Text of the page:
What’s eating my peonies?
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Following on from my guide on peony pests and diseases and why some of my peonies were wilting. I thought it would be a good idea to do an article on what’s been eating my peonies. This has always been a problem for me, yet my mum’s peonies in her garden go untouched. Not sure what it is about my peonies but this is why I now always cut mine back later in the season to provide some winter peony care which I talked about here.
If you notice holes in your peony leaves or flowers, then you’re right that something is eating your peonies. The culprits may be scale insects or thrips. And neither of these insects is easy to spot but they do leave tell tales signs.
If your leaves are turning yellow and falling off the plant but with minimal damage, then the peony may be infested with scale insects. These insects are so small they’re difficult to see, especially if you not got the best eyesight like me. I actually use a magnifying glass to examine the affected leaves for small white flecks and if you look closely they actually look like scales. These are scale insects.
It’s easier to find the insects by checking for what they leave behind. This is a sticky, shiny, sweet secretion called honeydew. Ants love this substance so if you have ants on your plant, you may also have scale insects. Sometimes you also get mildew on the honeydew too.
What to do
Prune out the worst infected shoots, stems and leaves. Manually rub the insects off the stems or use a good stream of water from your garden hose. Alternately, you could gently rub the leaves with a toothbrush. Try insecticidal soap to wash away the insects from the leaves.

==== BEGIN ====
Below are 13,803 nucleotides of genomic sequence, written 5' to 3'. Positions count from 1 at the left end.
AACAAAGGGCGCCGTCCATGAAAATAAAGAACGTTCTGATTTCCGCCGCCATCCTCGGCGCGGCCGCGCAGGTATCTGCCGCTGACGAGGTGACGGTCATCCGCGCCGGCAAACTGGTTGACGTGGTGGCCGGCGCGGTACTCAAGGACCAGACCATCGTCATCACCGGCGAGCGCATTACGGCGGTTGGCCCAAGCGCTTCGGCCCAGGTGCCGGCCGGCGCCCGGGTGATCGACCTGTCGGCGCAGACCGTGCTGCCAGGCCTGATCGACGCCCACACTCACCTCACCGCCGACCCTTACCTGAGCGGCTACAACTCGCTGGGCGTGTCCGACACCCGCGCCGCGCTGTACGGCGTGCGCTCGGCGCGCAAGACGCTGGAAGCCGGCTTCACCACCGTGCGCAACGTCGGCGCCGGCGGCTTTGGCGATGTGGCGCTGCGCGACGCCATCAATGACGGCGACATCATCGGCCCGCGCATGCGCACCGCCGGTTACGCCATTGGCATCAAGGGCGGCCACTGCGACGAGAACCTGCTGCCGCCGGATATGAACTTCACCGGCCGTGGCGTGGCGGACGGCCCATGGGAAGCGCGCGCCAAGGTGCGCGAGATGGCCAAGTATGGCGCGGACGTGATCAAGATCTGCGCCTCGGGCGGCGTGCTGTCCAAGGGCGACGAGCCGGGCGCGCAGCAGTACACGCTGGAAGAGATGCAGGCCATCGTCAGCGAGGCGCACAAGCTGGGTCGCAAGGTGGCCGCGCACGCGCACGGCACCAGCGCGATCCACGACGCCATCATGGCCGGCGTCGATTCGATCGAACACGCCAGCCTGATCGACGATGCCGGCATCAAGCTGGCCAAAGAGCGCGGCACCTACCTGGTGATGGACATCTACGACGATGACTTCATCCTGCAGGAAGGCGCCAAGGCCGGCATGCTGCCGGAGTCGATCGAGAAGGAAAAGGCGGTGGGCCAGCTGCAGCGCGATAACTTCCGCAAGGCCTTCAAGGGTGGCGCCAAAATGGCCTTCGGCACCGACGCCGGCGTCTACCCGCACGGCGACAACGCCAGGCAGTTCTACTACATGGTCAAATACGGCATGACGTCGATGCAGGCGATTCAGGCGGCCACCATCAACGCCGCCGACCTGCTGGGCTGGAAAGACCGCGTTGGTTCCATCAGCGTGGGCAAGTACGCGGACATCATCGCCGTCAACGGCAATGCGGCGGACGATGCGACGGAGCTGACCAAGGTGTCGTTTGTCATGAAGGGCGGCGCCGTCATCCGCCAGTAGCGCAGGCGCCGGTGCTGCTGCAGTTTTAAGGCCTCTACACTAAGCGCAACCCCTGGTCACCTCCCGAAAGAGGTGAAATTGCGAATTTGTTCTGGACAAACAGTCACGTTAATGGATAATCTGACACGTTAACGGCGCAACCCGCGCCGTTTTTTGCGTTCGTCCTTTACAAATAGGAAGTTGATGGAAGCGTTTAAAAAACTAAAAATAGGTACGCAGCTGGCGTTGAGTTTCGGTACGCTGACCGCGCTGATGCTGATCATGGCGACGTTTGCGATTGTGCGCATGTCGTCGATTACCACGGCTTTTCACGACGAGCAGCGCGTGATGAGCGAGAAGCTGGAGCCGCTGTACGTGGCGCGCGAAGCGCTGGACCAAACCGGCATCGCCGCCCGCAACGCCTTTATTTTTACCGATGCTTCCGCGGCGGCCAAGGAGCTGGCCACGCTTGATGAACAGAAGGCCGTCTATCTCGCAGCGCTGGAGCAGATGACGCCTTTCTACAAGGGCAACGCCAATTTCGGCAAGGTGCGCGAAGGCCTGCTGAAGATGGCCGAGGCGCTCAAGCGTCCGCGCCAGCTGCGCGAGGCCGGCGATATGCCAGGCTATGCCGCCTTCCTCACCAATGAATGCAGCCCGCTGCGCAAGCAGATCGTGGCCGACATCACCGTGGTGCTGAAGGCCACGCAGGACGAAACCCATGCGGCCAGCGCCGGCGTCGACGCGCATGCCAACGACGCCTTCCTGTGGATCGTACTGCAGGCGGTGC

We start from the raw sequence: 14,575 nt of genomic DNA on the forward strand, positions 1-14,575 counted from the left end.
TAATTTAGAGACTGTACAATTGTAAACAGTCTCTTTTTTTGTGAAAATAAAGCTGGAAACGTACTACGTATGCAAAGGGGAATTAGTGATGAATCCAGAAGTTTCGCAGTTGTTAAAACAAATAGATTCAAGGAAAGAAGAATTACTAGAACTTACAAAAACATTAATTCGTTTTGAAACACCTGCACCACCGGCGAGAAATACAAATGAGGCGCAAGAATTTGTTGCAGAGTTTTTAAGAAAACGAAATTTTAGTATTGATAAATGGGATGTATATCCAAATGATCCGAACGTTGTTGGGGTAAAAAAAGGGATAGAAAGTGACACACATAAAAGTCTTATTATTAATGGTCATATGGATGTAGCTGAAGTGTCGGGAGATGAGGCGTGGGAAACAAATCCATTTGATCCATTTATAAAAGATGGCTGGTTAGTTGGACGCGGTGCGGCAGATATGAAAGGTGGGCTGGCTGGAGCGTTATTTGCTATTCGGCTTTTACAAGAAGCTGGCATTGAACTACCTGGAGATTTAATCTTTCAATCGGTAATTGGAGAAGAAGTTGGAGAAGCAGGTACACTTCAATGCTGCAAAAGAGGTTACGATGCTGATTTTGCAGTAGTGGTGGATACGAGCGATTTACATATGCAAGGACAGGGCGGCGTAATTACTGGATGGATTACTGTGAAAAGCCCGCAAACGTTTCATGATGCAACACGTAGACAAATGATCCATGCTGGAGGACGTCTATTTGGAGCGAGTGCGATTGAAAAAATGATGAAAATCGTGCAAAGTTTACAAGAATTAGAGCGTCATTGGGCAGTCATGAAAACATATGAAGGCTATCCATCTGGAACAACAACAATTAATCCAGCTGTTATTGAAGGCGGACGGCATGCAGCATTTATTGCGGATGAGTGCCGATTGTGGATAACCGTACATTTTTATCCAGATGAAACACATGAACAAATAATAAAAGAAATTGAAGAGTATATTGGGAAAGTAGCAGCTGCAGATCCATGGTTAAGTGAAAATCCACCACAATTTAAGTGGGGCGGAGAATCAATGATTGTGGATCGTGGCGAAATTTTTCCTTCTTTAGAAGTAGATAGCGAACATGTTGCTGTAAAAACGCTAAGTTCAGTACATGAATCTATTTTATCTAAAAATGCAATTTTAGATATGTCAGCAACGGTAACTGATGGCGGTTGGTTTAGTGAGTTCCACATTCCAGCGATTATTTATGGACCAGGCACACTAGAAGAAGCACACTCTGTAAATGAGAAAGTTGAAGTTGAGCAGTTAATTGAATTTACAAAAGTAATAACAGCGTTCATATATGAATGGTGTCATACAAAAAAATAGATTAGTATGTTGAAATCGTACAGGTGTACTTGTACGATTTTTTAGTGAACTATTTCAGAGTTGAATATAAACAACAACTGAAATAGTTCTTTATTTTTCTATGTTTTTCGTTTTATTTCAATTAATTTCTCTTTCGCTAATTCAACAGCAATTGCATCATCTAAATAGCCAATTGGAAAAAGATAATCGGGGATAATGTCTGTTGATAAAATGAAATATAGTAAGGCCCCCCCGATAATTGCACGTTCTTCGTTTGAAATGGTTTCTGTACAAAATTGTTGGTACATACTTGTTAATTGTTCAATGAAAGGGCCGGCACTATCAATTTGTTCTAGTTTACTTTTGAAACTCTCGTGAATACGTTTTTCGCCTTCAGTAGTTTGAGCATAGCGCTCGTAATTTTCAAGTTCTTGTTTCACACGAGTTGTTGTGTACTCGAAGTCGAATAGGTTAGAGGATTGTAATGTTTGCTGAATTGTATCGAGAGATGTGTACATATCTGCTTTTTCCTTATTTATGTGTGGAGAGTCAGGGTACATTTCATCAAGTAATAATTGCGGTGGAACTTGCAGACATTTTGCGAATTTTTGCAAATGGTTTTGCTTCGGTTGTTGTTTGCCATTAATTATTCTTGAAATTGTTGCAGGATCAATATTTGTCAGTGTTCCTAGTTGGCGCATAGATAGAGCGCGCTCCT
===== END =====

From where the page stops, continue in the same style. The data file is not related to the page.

To prevent scale insects, try introducing the wildlife that preys on them. Ladybirds/ladybugs or small wasps will be happy to eat these insects. If the infestation is bad I also like to spray with a bug killer labelled for scale insects but it usually takes a couple of applications as they have a waxy shell that seems to repel some of the spray and stop them from absorbing it.
Thrips are even harder to see than scale insects and sometimes referred to as thunder flies. These are brownish insects that love eating peonies. The leaves become discoloured and you will see mottled foliage and flowers. the leaves also turn yellow and the leaves sometimes start to look a silvery colour while the flowers can become mottled and buds not open. Thrips in mass can cause significant damage for such a small insect but it rarely kills the actual plant.
What to do
It’s easier to try and prevent them and get on top of them before they do much damage. Check plants in spring and then treat as needed.
Use a stream of cold water from your garden hose to knock the thrips off the plant. Concentrate on the underside of the affected leaves for best results. Insecticidal soap also works to get rid of this pest and is a good option.
Encourage thrips’ natural enemies to make their home in the peony plants. These include spiders and mites, which don’t cause too much harm. You can use pesticides but i try to avoid it and if I really have to use them I try and use an organic pesticide that is safe for wildlife which usually means choosing a pesticide labelled for fruit.
Other peony problems
For a detailed look at the problems that peonies can have, please read my Peony pests and diseases to watch out for. I have also written a guide on why your peonies might be wilting and dropping their buds.